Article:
Wednesday represented the Toronto Maple Leafs’ first playoff game since 2004. The Boston Bruins made them look like a team that hasn’t been to the postseason in nearly a decade, beating them 4-1 in a game that might have been even more lopsided than the scored indicates (due to goals that were disallowed, among other factors).
Let’s get the discussion rolling:
So, was this mismatch more about how strong the Bruins really are at full-strength or how flawed the Maple Leafs might be?
On a scale of 1-10, how poorly do you think Toronto fans and media will react to this game?
Speaking of which, who will get the most blame: Phil Kessel, James Reimer, Dion Phaneuf or someone else?
Food for thought on Reimer: some of the goals he allowed were pretty bad, but the young goalie did face 40 shots. On the other hand, he’s been struggling lately. How long is his leash in Toronto?
One Buds player who did have a nice night was James van Riemsdyk. He fired five shots on goal, including an early 1-0 marker. Will he be a factor in this series?
Some Leafs fans critiqued Toronto’s “truculent” tendency to dress more than one enforcer. Should Randy Carlyle change that tactic?
Name some positives for the Maple Leafs. Optional choice: “It’s just one game.”
Does this lopsided win strengthen the argument that Boston is a championship contender? Discuss the Bruins’ chances of winning it all once more.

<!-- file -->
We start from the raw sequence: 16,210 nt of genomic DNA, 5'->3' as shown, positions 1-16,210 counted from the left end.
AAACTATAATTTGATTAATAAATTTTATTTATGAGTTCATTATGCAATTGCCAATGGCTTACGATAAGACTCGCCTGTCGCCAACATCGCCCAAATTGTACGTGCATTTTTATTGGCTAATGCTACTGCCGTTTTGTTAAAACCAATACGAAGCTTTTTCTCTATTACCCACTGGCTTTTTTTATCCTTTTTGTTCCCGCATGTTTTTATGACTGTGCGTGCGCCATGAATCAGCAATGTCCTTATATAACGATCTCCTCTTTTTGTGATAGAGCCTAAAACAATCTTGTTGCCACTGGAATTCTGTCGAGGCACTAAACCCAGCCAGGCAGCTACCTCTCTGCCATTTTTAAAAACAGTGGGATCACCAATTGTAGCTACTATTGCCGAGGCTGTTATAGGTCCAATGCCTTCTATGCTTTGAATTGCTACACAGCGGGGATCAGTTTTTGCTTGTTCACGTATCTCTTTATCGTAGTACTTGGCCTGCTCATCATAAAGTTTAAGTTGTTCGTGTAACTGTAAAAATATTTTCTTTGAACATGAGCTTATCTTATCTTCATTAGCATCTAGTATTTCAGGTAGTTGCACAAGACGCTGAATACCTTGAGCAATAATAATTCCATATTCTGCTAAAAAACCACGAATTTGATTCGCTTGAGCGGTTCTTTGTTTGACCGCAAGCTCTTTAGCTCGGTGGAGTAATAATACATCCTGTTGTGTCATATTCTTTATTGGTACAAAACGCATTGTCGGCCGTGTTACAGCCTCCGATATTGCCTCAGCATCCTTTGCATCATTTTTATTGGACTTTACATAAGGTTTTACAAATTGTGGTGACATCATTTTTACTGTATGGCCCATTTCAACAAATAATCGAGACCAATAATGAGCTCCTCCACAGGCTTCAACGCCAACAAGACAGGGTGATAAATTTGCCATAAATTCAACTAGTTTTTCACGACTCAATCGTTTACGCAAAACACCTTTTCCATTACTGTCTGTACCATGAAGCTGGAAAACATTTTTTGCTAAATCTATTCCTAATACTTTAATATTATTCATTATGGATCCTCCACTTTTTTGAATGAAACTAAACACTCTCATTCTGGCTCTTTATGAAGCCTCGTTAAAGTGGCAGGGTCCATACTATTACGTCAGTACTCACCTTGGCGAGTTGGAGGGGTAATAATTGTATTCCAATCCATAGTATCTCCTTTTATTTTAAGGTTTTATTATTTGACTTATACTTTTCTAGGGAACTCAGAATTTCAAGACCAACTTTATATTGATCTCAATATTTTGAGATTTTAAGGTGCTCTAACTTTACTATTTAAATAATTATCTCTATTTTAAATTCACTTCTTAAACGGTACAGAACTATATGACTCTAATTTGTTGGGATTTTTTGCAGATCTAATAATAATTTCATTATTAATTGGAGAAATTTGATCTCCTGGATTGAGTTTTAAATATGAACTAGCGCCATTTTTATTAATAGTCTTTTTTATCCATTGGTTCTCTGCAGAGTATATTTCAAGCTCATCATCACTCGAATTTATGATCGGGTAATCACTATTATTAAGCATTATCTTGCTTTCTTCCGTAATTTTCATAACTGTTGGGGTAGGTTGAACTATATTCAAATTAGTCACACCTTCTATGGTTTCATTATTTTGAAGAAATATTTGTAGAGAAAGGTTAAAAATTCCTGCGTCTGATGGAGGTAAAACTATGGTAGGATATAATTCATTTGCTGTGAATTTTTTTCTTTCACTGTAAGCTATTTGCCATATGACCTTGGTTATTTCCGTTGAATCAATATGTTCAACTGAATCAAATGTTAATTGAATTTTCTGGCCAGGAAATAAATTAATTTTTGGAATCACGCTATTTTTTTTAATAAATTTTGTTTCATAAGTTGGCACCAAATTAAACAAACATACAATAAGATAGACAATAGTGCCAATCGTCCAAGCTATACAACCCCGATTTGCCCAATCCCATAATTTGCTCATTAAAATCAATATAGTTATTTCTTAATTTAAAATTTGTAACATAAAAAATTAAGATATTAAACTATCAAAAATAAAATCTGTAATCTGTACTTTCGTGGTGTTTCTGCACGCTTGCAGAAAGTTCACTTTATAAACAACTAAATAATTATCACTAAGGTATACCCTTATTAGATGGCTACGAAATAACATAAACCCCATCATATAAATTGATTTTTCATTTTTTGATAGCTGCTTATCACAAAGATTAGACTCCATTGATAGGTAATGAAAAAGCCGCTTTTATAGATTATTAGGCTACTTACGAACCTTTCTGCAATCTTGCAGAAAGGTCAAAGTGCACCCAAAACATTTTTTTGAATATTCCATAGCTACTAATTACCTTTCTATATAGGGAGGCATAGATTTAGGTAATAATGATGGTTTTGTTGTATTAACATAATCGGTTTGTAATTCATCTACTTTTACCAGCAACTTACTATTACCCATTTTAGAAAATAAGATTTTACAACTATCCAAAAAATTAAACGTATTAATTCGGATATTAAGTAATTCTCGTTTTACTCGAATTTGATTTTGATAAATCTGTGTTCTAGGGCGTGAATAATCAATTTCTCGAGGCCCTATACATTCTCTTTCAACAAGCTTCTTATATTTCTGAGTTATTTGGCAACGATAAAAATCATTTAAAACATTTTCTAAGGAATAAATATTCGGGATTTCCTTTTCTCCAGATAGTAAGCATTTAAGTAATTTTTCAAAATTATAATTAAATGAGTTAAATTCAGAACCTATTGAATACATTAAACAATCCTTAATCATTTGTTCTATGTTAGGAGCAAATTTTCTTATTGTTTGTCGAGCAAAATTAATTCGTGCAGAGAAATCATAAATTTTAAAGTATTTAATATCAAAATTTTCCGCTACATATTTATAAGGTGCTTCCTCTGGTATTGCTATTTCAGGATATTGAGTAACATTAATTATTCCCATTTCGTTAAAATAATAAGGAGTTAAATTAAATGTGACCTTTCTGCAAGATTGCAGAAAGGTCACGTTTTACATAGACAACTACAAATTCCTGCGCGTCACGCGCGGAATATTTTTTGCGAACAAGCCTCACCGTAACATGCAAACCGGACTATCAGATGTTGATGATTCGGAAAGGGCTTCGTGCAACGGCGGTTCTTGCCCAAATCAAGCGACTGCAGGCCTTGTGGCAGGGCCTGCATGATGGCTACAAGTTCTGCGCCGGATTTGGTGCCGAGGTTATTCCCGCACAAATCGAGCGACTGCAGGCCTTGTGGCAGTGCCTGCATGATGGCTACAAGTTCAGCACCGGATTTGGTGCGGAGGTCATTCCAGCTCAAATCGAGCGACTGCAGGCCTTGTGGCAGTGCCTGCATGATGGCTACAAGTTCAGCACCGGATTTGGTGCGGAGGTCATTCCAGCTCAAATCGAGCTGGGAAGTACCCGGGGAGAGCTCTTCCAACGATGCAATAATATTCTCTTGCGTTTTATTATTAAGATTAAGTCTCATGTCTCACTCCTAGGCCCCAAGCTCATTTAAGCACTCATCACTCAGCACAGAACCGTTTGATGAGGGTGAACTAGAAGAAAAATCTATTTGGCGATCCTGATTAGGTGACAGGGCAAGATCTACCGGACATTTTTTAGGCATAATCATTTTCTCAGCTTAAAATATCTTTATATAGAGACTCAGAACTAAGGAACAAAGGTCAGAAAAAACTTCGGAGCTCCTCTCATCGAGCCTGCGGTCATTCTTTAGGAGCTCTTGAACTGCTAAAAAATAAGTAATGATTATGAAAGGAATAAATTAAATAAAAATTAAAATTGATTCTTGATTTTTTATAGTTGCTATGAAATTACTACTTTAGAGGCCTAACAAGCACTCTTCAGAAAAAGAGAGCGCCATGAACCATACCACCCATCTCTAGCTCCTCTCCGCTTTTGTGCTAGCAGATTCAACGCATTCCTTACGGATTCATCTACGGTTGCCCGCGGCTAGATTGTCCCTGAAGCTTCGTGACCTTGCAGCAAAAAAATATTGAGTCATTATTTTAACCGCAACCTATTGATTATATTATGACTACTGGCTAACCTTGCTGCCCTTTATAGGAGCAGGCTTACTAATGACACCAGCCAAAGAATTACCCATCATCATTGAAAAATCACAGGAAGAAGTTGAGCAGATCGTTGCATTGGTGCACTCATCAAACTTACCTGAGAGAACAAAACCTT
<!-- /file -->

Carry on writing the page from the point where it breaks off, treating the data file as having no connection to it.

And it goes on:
Boston Bruins defenseman Andrew Ference might draw some attention from the league office for this elbow on Toronto Maple Leafs forward Mikhail Grabovski, which happened in the first period of Game 1 on Wednesday:
Referees must have missed the hit, as Ference didn’t receive a penalty on the play.
The Boston Bruins look like a different team in Game 1 of the 2013 playoffs than they did during the last day of the regular season.
As expected, Jaromir Jagr returned from his flu-like symptoms. To the surprise of some, the B’s made Dougie Hamilton a healthy scratch while Nathan Horton returned from an upper-body injury that resulted from a Jarome Iginla fight.
Horton, 27, has dealt with a series of concussion issues in the last few seasons, so Boston’s front office likely attempted to be as cautious as possible with the big forward.
While he can be a hot-and-cold guy scoring-wise, Bruins fans likely remember several big goals from the team’s 2011 Stanley Cup run. As a pending unrestricted free agent, Horton has plenty of motivation to score some more.
One depth bit: Rich Peverley has also been scratched for Kaspars Daugavins.
The Boston Bruins have eased Dougie Hamilton into the mix in his rookie season, but Claude Julien apparently isn’t that comfortable with throwing the 19-year-old defenseman out there against the Toronto Maple Leafs in Game 1.